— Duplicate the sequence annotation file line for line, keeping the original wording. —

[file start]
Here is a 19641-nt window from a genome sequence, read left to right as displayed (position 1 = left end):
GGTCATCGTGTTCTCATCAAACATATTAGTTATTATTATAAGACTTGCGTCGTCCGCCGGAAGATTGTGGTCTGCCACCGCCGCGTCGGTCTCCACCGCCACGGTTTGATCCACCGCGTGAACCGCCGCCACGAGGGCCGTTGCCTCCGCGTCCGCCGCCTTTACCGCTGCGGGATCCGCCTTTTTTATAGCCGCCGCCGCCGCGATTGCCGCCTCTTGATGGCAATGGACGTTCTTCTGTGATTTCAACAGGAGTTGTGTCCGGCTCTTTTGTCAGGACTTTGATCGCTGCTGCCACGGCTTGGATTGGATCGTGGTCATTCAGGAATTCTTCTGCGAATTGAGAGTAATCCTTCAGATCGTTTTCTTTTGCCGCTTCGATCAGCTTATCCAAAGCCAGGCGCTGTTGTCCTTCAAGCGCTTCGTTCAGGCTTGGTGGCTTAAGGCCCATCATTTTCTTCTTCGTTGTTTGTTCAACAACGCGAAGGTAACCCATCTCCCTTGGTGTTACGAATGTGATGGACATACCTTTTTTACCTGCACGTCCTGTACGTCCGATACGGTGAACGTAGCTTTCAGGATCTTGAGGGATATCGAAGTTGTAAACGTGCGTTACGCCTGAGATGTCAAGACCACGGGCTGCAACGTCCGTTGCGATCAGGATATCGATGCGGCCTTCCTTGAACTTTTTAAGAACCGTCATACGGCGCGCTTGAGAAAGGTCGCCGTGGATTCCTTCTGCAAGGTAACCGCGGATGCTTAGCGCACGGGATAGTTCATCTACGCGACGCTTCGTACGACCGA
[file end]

Here is a 19641-nt window from a genome sequence, read left to right as displayed (position 1 = left end):
GGTCATCGTGTTCTCATCAAACATATTAGTTATTATTATAAGACTTGCGTCGTCCGCCGGAAGATTGTGGTCTGCCACCGCCGCGTCGGTCTCCACCGCCACGGTTTGATCCACCGCGTGAACCGCCGCCACGAGGGCCGTTGCCTCCGCGTCCGCCGCCTTTACCGCTGCGGGATCCGCCTTTTTTATAGCCGCCGCCGCCGCGATTGCCGCCTCTTGATGGCAATGGACGTTCTTCTGTGATTTCAACAGGAGTTGTGTCCGGCTCTTTTGTCAGGACTTTGATCGCTGCTGCCACGGCTTGGATTGGATCGTGGTCATTCAGGAATTCTTCTGCGAATTGAGAGTAATCCTTCAGATCGTTTTCTTTTGCCGCTTCGATCAGCTTATCCAAAGCCAGGCGCTGTTGTCCTTCAAGCGCTTCGTTCAGGCTTGGTGGCTTAAGGCCCATCATTTTCTTCTTCGTTGTTTGTTCAACAACGCGAAGGTAACCCATCTCCCTTGGTGTTACGAATGTGATGGACATACCTTTTTTACCTGCACGTCCTGTACGTCCGATACGGTGAACGTAGCTTTCAGGATCTTGAGGGATATCGAAGTTGTAAACGTGCGTTACGCCTGAGATGTCAAGACCACGGGCTGCAACGTCCGTTGCGATCAGGATATCGATGCGGCCTTCCTTGAACTTTTTAAGAACCGTCATACGGCGCGCTTGAGAAAGGTCGCCGTGGATTCCTTCTGCAAGGTAACCGCGGATGCTTAGCGCACGGGATAGTTCATCTACGCGACGCTTCGTACGACCGA